NO RATE HIKE PRIOR TO PRESIDENTIAL ELECTION …
We knew America’s mainstream media was in the tank for Democratic presidential nominee Hillary Clinton. Same with the country’s failed two-party establishment (here and here).
Now it looks like our country’s secretive central bank is in on the fix as well …
In an economic coup for Clinton, the Federal Reserve announced this week that it would not raise interest rates prior to the November election – a move intended to prevent any short-term market backlash prior to Americans heading to the polls.
There is near universal agreement that rates will need to be raised soon in an effort to combat inflation – and to give the bank room to maneuver during the next recession (rates have been pegged at near-zero for the last eight years).
“For every political action, there is a political reaction,” Robert Romano of Americans for Limited Government (ALG) wrote moments before the decision was announced. “And if the Fed behaves politically now, it will most certainly create a larger target on itself in the future. It’s supposed to be independent. It’s supposed to be above short-term partisan considerations.”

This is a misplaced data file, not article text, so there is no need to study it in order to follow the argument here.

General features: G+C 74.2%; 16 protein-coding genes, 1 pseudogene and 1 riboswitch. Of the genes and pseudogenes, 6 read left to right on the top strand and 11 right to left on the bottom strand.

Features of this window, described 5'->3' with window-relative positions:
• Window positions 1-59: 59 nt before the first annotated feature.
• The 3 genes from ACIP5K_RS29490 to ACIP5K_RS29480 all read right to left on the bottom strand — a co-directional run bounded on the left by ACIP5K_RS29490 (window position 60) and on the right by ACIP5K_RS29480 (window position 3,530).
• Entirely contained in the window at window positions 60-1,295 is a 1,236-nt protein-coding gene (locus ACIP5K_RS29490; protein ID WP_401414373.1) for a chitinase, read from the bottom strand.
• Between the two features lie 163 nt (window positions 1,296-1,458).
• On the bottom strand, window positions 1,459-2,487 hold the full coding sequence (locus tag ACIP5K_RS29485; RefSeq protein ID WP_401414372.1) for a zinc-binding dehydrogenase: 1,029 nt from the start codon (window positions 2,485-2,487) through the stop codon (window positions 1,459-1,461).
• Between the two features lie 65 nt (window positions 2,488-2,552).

It wasn’t … and yet its leader had the audacity to play the “we’re above all that” card.
“I can say emphatically that partisan politics plays no role in our decisions about the appropriate stance of monetary policy,” Fed chairwoman Janet Yellen said this week. “We do not discuss politics at our meetings and we do not take politics into account in our decisions.”
So … when the Fed raises rates immediately after the November selection, we should read absolutely nothing into that … right?
“Good luck trying to explain why it was a bad time to hike now but not in December,” Romano wrote.
Frankly the Fed’s decision did not surprise us one bit. It’s further proof that the system is rigged – geared around producing specific outcomes that will perpetuate the status quo.
Obviously a rate hike wouldn’t have been any fun in the short-term, but beyond the inflationary considerations it makes sense. It certainly would have made sense a year ago if the government’s stated income advances were even remotely accurate.
But again … those were rigged, too.
(Banner image via iStock)